FACTS AND THEIR ASSESSMENT AS THE SUBJECT OF THE SUBSTANTIVE PRESUMPTION IN THE CRIMINAL TRIAL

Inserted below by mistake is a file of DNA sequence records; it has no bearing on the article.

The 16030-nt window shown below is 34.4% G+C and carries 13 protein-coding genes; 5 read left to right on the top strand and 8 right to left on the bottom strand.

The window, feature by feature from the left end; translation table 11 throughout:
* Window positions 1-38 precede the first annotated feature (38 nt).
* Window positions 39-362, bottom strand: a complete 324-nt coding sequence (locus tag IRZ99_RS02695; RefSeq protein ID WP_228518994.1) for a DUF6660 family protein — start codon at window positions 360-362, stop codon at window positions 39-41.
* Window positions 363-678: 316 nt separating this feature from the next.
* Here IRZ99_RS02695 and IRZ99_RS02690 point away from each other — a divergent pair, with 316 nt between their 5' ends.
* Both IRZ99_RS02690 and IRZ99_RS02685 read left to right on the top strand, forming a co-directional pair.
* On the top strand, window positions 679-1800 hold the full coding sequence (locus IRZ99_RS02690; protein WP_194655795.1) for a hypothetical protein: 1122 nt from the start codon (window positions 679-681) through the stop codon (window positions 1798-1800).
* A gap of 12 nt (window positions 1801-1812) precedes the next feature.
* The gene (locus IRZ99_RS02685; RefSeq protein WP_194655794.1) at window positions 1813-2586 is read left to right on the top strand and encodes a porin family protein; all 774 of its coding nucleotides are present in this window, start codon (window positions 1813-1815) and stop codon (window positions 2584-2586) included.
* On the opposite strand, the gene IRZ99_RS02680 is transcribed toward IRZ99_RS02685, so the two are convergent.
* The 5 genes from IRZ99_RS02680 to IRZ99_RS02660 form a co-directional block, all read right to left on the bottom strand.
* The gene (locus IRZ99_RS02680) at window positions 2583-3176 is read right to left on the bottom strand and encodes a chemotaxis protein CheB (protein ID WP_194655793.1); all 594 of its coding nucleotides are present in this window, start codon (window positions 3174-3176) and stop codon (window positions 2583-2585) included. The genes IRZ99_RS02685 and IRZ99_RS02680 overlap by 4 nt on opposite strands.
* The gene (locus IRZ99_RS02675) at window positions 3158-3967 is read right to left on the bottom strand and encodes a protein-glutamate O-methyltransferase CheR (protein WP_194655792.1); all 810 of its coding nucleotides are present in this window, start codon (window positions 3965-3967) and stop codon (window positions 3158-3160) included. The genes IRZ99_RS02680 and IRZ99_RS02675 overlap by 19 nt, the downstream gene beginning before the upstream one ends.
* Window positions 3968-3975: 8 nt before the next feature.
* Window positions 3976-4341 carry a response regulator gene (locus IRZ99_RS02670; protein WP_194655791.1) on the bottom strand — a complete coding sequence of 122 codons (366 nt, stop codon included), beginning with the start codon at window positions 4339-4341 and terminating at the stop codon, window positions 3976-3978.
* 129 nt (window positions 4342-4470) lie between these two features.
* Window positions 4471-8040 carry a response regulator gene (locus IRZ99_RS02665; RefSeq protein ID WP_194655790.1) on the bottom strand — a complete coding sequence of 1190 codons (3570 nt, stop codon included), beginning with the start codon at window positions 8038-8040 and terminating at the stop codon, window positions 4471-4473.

The fundamental problem of the article can be expressed in two sequentially asked questions, namely — firstly — whether the subject of substantive presumption may be not only facts, but also assessments formulated on their basis, and — secondly — whether in the case of limiting the essence of presumptions exclusively to facts, it would be possible to include (into the presumptions) these elements of the dogmatic structure of crime, the occurrence of which requires, first and foremost, a series of normative assessments based on normative criteria. It is diffi cult to imagine a situation in which a subject reconstructing reality would make the subject of presumption, and therefore only “guess” that he values its elements. It would have to mean that the court must use a presumption to assess whether the realization of the signs of a prohibited act was socially harmful, unlawful and culpable. A constitutional principle of the presumption of innocence, according to which the accused should be regarded as innocent until his guilt is proved and confi rmed by a valid sentence, does not authorize to conclude that the evidence emerging from successively collected evidence indicates innocence, but it only means that before the fi nal termination of the proceedings, there is no factual and legal basis for verifying the fault and bringing to criminal responsibility.